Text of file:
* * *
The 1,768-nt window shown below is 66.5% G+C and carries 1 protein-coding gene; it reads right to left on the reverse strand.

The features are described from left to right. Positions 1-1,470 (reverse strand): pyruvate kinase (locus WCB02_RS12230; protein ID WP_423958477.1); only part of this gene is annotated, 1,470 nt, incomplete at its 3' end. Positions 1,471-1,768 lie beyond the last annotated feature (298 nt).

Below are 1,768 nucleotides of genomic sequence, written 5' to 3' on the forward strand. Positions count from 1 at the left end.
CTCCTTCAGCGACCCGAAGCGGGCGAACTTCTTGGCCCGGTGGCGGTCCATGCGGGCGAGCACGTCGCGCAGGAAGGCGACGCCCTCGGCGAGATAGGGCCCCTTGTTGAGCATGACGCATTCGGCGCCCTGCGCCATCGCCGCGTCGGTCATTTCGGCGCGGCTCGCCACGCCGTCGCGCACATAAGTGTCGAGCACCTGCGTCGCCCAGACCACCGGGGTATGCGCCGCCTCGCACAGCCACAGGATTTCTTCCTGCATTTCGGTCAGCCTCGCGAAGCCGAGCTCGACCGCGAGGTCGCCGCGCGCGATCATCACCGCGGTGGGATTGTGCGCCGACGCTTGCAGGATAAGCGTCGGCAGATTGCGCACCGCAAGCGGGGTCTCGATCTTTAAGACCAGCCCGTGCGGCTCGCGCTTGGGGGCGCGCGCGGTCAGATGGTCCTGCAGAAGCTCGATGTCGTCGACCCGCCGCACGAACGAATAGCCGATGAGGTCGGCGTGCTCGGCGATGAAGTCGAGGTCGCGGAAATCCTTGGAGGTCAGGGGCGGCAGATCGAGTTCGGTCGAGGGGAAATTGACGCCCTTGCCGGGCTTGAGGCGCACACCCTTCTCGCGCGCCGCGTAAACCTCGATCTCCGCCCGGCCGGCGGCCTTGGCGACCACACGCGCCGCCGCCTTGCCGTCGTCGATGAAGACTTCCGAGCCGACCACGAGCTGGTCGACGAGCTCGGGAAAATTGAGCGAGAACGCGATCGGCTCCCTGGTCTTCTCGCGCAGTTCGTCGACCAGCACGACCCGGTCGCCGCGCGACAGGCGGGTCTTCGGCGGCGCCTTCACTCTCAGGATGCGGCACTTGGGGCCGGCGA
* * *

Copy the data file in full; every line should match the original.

The 1,768-nt window shown below is 66.5% G+C and carries 1 protein-coding gene; it reads right to left on the reverse strand.

The features are described from left to right. Positions 1-1,470 (reverse strand): pyruvate kinase (locus WCB02_RS12230; protein ID WP_423958477.1); only part of this gene is annotated, 1,470 nt, incomplete at its 3' end. Positions 1,471-1,768 lie beyond the last annotated feature (298 nt).

Below are 1,768 nucleotides of genomic sequence, written 5' to 3' on the forward strand. Positions count from 1 at the left end.
CTCCTTCAGCGACCCGAAGCGGGCGAACTTCTTGGCCCGGTGGCGGTCCATGCGGGCGAGCACGTCGCGCAGGAAGGCGACGCCCTCGGCGAGATAGGGCCCCTTGTTGAGCATGACGCATTCGGCGCCCTGCGCCATCGCCGCGTCGGTCATTTCGGCGCGGCTCGCCACGCCGTCGCGCACATAAGTGTCGAGCACCTGCGTCGCCCAGACCACCGGGGTATGCGCCGCCTCGCACAGCCACAGGATTTCTTCCTGCATTTCGGTCAGCCTCGCGAAGCCGAGCTCGACCGCGAGGTCGCCGCGCGCGATCATCACCGCGGTGGGATTGTGCGCCGACGCTTGCAGGATAAGCGTCGGCAGATTGCGCACCGCAAGCGGGGTCTCGATCTTTAAGACCAGCCCGTGCGGCTCGCGCTTGGGGGCGCGCGCGGTCAGATGGTCCTGCAGAAGCTCGATGTCGTCGACCCGCCGCACGAACGAATAGCCGATGAGGTCGGCGTGCTCGGCGATGAAGTCGAGGTCGCGGAAATCCTTGGAGGTCAGGGGCGGCAGATCGAGTTCGGTCGAGGGGAAATTGACGCCCTTGCCGGGCTTGAGGCGCACACCCTTCTCGCGCGCCGCGTAAACCTCGATCTCCGCCCGGCCGGCGGCCTTGGCGACCACACGCGCCGCCGCCTTGCCGTCGTCGATGAAGACTTCCGAGCCGACCACGAGCTGGTCGACGAGCTCGGGAAAATTGAGCGAGAACGCGATCGGCTCCCTGGTCTTCTCGCGCAGTTCGTCGACCAGCACGACCCGGTCGCCGCGCGACAGGCGGGTCTTCGGCGGCGCCTTCACTCTCAGGATGCGGCACTTGGGGCCGGCGA